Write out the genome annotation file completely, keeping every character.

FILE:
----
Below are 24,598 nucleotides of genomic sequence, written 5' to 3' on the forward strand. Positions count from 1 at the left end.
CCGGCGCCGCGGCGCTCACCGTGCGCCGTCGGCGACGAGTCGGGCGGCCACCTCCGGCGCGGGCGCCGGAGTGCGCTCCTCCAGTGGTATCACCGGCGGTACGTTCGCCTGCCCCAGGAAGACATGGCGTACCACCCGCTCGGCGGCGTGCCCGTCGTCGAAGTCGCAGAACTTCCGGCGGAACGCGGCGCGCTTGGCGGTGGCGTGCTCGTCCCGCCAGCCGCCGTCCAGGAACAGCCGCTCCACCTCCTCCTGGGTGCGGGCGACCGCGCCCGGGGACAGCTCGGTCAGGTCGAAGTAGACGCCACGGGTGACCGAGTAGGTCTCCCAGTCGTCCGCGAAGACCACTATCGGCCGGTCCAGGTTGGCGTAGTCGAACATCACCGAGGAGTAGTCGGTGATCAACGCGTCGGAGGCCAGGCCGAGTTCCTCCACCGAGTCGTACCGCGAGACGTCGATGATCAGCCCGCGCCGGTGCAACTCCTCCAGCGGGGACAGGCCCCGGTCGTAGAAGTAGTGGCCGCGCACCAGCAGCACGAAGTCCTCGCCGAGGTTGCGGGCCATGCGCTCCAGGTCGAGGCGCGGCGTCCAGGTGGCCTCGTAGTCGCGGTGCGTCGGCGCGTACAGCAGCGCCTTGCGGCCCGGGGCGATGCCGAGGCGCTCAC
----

Below are 24,598 nucleotides of genomic sequence, written 5' to 3' on the forward strand. Positions count from 1 at the left end.
CCGGCGCCGCGGCGCTCACCGTGCGCCGTCGGCGACGAGTCGGGCGGCCACCTCCGGCGCGGGCGCCGGAGTGCGCTCCTCCAGTGGTATCACCGGCGGTACGTTCGCCTGCCCCAGGAAGACATGGCGTACCACCCGCTCGGCGGCGTGCCCGTCGTCGAAGTCGCAGAACTTCCGGCGGAACGCGGCGCGCTTGGCGGTGGCGTGCTCGTCCCGCCAGCCGCCGTCCAGGAACAGCCGCTCCACCTCCTCCTGGGTGCGGGCGACCGCGCCCGGGGACAGCTCGGTCAGGTCGAAGTAGACGCCACGGGTGACCGAGTAGGTCTCCCAGTCGTCCGCGAAGACCACTATCGGCCGGTCCAGGTTGGCGTAGTCGAACATCACCGAGGAGTAGTCGGTGATCAACGCGTCGGAGGCCAGGCCGAGTTCCTCCACCGAGTCGTACCGCGAGACGTCGATGATCAGCCCGCGCCGGTGCAACTCCTCCAGCGGGGACAGGCCCCGGTCGTAGAAGTAGTGGCCGCGCACCAGCAGCACGAAGTCCTCGCCGAGGTTGCGGGCCATGCGCTCCAGGTCGAGGCGCGGCGTCCAGGTGGCCTCGTAGTCGCGGTGCGTCGGCGCGTACAGCAGCGCCTTGCGGCCCGGGGCGATGCCGAGGCGCTCAC